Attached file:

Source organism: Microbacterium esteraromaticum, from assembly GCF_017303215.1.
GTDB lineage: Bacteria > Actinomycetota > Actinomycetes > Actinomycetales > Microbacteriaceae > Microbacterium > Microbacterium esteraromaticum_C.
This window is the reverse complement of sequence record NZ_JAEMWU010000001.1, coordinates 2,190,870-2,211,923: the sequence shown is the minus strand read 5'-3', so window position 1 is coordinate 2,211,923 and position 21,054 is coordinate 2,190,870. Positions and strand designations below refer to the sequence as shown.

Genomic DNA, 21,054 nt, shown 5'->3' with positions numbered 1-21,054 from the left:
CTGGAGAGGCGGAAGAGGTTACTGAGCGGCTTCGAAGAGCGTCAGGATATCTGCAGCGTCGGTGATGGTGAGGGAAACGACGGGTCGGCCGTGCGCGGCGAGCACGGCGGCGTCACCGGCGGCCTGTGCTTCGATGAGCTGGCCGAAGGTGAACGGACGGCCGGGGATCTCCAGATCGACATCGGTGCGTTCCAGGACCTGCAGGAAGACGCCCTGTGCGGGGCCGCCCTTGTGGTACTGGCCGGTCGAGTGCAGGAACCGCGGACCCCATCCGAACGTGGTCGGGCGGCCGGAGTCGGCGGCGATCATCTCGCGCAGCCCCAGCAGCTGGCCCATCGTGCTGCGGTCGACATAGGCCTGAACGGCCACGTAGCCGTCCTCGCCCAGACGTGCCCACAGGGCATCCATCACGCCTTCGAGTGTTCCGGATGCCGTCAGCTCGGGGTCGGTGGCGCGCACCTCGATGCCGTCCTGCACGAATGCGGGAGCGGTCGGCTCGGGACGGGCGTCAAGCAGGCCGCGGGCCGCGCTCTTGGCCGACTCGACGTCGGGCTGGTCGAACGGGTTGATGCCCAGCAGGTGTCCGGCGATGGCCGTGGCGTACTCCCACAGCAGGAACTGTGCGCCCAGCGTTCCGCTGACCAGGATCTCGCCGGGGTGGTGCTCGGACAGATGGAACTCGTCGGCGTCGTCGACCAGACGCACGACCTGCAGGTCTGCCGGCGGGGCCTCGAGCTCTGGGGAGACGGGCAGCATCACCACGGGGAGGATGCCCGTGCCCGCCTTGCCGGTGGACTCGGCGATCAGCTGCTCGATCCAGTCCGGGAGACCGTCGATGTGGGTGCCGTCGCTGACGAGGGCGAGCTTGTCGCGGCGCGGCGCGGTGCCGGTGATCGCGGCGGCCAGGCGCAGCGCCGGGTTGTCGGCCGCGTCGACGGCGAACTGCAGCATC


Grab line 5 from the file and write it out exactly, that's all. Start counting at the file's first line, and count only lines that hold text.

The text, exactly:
CTGGAGAGGCGGAAGAGGTTACTGAGCGGCTTCGAAGAGCGTCAGGATATCTGCAGCGTCGGTGATGGTGAGGGAAACGACGGGTCGGCCGTGCGCGGCGAGCACGGCGGCGTCACCGGCGGCCTGTGCTTCGATGAGCTGGCCGAAGGTGAACGGACGGCCGGGGATCTCCAGATCGACATCGGTGCGTTCCAGGACCTGCAGGAAGACGCCCTGTGCGGGGCCGCCCTTGTGGTACTGGCCGGTCGAGTGCAGGAACCGCGGACCCCATCCGAACGTGGTCGGGCGGCCGGAGTCGGCGGCGATCATCTCGCGCAGCCCCAGCAGCTGGCCCATCGTGCTGCGGTCGACATAGGCCTGAACGGCCACGTAGCCGTCCTCGCCCAGACGTGCCCACAGGGCATCCATCACGCCTTCGAGTGTTCCGGATGCCGTCAGCTCGGGGTCGGTGGCGCGCACCTCGATGCCGTCCTGCACGAATGCGGGAGCGGTCGGCTCGGGACGGGCGTCAAGCAGGCCGCGGGCCGCGCTCTTGGCCGACTCGACGTCGGGCTGGTCGAACGGGTTGATGCCCAGCAGGTGTCCGGCGATGGCCGTGGCGTACTCCCACAGCAGGAACTGTGCGCCCAGCGTTCCGCTGACCAGGATCTCGCCGGGGTGGTGCTCGGACAGATGGAACTCGTCGGCGTCGTCGACCAGACGCACGACCTGCAGGTCTGCCGGCGGGGCCTCGAGCTCTGGGGAGACGGGCAGCATCACCACGGGGAGGATGCCCGTGCCCGCCTTGCCGGTGGACTCGGCGATCAGCTGCTCGATCCAGTCCGGGAGACCGTCGATGTGGGTGCCGTCGCTGACGAGGGCGAGCTTGTCGCGGCGCGGCGCGGTGCCGGTGATCGCGGCGGCCAGGCGCAGCGCCGGGTTGTCGGCCGCGTCGACGGCGAACTGCAGCATC